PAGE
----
State of the Planet

News from the Columbia Climate School

Making Connections: Schools Come Together Thanks to Exciting New Partnership

Washington, DC's Sidwell Friends School Partners with Kumasi, Ghana's Opoku Ware Junior High.
Washington, DC's Sidwell Friends School Partners with Kumasi, Ghana's Opoku Ware Junior High.

I am in Kumasi, Ghana, for the launch of a great partnership between Ericsson, the mobile phone giant; Zain, the 3-G broadband giant; the City of Kumasi; 18 Kumasi public schools; and the Millennium Cities Initiative.

Ericsson and Zain are connecting these 18 schools to the Internet, the Mayor of Kumasi is donating computer labs for the participating schools, and a special ceremony, featuring Earth Institute director Jeffrey Sachs, corporate executives from the two companies, the Mayor of Kumasi, a traditional chief representing the King of the Ashanti and 1000 high schoolers at Opoku Ware Senior High School will mark the start of this project, which will be inaugurated when senior and junior Opoku Ware students and teachers connect via the Internet to middle and high schools students and teachers at Sidwell Friends School, in Washington, DC.

Ericsson, Zain, the mayor’s office, the traditional chiefs, Sidwell Friends and the schools themselves are very excited about this event, and there has been a lot of planning to make it go smoothly. But I couldn’t help but think back, even as we are preparing for this exciting moment for these schools, to the last time I was in Kumasi, only five weeks ago.

At that time, I had no idea that Ericsson and Zain would be willing to partner with MCI to connect these schools, most of which had no viable computer equipment or Internet connection. We had nevertheless had a very successful, old-fashioned sort of exchange nearly a year ago now, when seventh-graders from Sidwell Friends had come and taught science labs testing water quality to their peers at Opoku Ware Junior High. On the basis of this experience, MCI convened the junior high school principals, who requested that such partnerships, going forward, continue to focus on science, as well as mathematics and technology.

So I had done my homework, and had found a terrific sixth grade teacher in Washington, DC, to lead this experiment from the American end, and I went to Kumasi in search of a junior high school ready to partner with this American middle school.

I visited two of the schools whose principals had requested these partnerships. Both have able principals and motivated teachers. But the first one, where I had accompanied the science lab school-to-school mission last year, had no working computers at all, aside from the principal’s own, and almost no computer literacy among its faculty. At least, its math and science teachers had no Internet connection and little apparent familiarity with computers and the Net. (With no technology, there was no technology teacher.)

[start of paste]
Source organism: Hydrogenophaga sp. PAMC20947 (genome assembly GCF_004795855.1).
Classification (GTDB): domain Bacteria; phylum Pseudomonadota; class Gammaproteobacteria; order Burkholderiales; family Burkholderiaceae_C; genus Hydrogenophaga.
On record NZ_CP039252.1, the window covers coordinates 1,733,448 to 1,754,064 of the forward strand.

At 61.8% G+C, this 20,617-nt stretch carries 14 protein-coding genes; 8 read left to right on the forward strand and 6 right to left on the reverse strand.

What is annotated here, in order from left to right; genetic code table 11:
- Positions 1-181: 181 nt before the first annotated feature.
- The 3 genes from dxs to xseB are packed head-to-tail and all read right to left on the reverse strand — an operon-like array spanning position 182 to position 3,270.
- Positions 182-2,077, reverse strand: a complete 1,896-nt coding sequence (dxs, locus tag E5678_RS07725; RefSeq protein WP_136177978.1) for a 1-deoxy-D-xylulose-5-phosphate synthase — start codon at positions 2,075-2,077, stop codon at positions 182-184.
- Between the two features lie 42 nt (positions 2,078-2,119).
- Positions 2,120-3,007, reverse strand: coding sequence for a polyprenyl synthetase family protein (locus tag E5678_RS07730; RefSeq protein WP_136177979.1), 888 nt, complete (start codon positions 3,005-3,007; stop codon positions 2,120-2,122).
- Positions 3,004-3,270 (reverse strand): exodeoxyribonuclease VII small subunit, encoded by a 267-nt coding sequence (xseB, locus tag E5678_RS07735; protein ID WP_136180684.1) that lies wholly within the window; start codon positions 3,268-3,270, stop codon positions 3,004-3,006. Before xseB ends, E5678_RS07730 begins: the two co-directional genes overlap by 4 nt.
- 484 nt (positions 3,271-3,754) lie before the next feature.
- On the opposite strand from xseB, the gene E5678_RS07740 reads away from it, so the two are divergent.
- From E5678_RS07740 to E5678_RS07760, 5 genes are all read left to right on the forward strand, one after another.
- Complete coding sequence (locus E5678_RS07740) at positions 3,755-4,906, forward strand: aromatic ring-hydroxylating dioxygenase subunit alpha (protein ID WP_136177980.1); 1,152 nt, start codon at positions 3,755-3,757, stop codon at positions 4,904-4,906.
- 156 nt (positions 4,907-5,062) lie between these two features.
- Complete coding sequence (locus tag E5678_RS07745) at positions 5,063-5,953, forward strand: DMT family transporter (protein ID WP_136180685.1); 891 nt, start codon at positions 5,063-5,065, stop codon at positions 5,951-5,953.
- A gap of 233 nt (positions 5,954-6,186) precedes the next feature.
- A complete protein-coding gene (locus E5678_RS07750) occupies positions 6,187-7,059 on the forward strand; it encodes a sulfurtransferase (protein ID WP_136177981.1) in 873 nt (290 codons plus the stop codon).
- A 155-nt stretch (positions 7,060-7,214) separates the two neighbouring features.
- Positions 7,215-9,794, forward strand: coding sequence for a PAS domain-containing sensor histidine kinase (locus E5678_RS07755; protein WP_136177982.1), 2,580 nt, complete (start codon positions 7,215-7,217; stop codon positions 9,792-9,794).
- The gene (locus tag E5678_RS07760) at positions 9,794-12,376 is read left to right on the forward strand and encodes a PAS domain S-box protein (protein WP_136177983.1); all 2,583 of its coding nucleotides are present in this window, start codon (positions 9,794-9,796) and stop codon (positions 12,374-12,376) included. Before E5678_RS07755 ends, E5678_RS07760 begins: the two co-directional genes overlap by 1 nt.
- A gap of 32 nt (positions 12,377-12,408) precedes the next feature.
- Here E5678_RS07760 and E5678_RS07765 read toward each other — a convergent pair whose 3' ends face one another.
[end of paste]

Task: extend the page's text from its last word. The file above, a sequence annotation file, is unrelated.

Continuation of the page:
The other school, only 300 yards away, “as the bird flies,” as someone told me, seemed a world and a century apart. It has an immense and cheery computer lab, with some 30 good-looking desktops, all of which are linked up. I arrived there after school had let out, so I only saw teachers there, tapping away on the keyboards with utter comfort and familiarity.

Having visited the first school previously, I knew some of the students there, and after our visit, the American students and I had managed to have follow-up emails with just a few of them, those who had access to computers at home or at Internet cafes. I knew how happy and eager these students had been to do the science lab the American kids had brought them, to reach out to people similar to themselves, to share their passions, their aspirations, their favorite music, their soccer teams, to make meaningful connections with the American students and to sustain them.

I then tried to imagine the students at the second school, having all that marvelous equipment, and being at the point where using it was already second nature. “Only 300 yards as the bird flies,” as I was told, but the digital divide makes the distance between the otherwise similar schools sooo much further.

Thanks to Ericsson and Zain, the Mayor of Kumasi and Kumasi Metropolitan Assembly, and to school principals who know what their students and teachers most need, this unfortunate, crippling gap will now be filled for at least the 15 junior and three senior high schools participating in this pilot project. It was fun imagining the kids I had known at the first school, now suddenly able to download their favorite music, to track a submarine, to learn about the polar ice caps melting or new scientific advances against hunger, to check the scores in their prized football matches, to find help solving algebraic equations and to be able to share all this freely, over the Internet, with their new American friends.

Erasing inequities is usually really hard. Doing it in this case would be a miracle, if it weren’t simply a compassionate, generous and distinctly human gift on the part of so many, acting smartly and collectively, to solve a problem.

I can’t wait until the partnership launches.

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Recent record-breaking heat waves have affected communities across the world. The Extreme Heat Workshop will bring together researchers and practitioners to advance the state of knowledge, identify community needs, and develop a framework for evaluating risks with a focus on climate justice. Register by June 15

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